Both Crocodile and Qiu’s other novel, Last Words from Montmartre, were published posthumously. Crocodile will appear in German next year, but in two of the countries whose cultures most profoundly influenced the author – Japan and France – no translations yet exist. That’s unfortunate, because more than just providing an account of otherness and repression, Crocodile gives us a window into a character whose energy and intelligence so terribly exists at the same time as her impulse for death. It is a balance that tips at the end of this book towards hope, unlike Last Words from Montmartre, which her translator called “an extended suicide note.” In Crocodile, however, Lazi continually resists death, writing:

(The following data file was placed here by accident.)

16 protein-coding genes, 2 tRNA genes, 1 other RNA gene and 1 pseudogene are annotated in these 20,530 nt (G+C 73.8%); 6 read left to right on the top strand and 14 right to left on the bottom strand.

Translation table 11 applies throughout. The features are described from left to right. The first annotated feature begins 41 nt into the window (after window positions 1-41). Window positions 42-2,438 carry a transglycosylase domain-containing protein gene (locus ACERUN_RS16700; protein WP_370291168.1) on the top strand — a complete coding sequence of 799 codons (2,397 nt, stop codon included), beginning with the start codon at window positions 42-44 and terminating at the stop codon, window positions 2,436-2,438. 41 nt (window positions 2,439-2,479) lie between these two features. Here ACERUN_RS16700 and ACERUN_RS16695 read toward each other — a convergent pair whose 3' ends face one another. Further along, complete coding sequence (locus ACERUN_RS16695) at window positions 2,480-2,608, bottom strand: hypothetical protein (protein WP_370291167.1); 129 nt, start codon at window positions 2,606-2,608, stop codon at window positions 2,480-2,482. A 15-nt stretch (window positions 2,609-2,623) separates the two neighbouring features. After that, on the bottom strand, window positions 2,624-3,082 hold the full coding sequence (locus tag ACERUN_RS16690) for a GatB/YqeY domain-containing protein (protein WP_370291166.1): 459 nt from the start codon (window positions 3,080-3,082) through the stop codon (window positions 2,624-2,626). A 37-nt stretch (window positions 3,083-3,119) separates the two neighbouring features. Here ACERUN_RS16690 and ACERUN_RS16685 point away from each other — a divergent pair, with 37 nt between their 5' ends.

That’s what it comes down to. It’s like you’re on autopilot: No matter how much you hate life, your body doggedly resists death. Even other people aren’t allowed to die. You still try to stop them. […] I found myself unable to witness the end of a thing whose beauty was never realized…All I could do was learn to play the hand I’d been dealt, knowing that the profundity of my life experiences would rest on my ability to formulate a plot.
In Crocodile’s final notebook, Lazi repeats her vow, making the meaning even more explicit:
After having come so close to ending my life, I came back, my will to live completely reawakened. I faced reality, where I would learn to live again, this time boldly and fearlessly.
As the recent spate of celebrity suicides have reminded us, a heartbreaking fact of suicide is that the act itself is often impulsive, even for those who have long suffered depression. If the impulse is hampered or the attempt fails, what follows is often gratefulness and a life that doesn’t end by suicide. Ultimately, Qiu Miaojin’s Crocodile is one woman’s impassioned account of the struggle to live – and love – as fearlessly as possible. ∎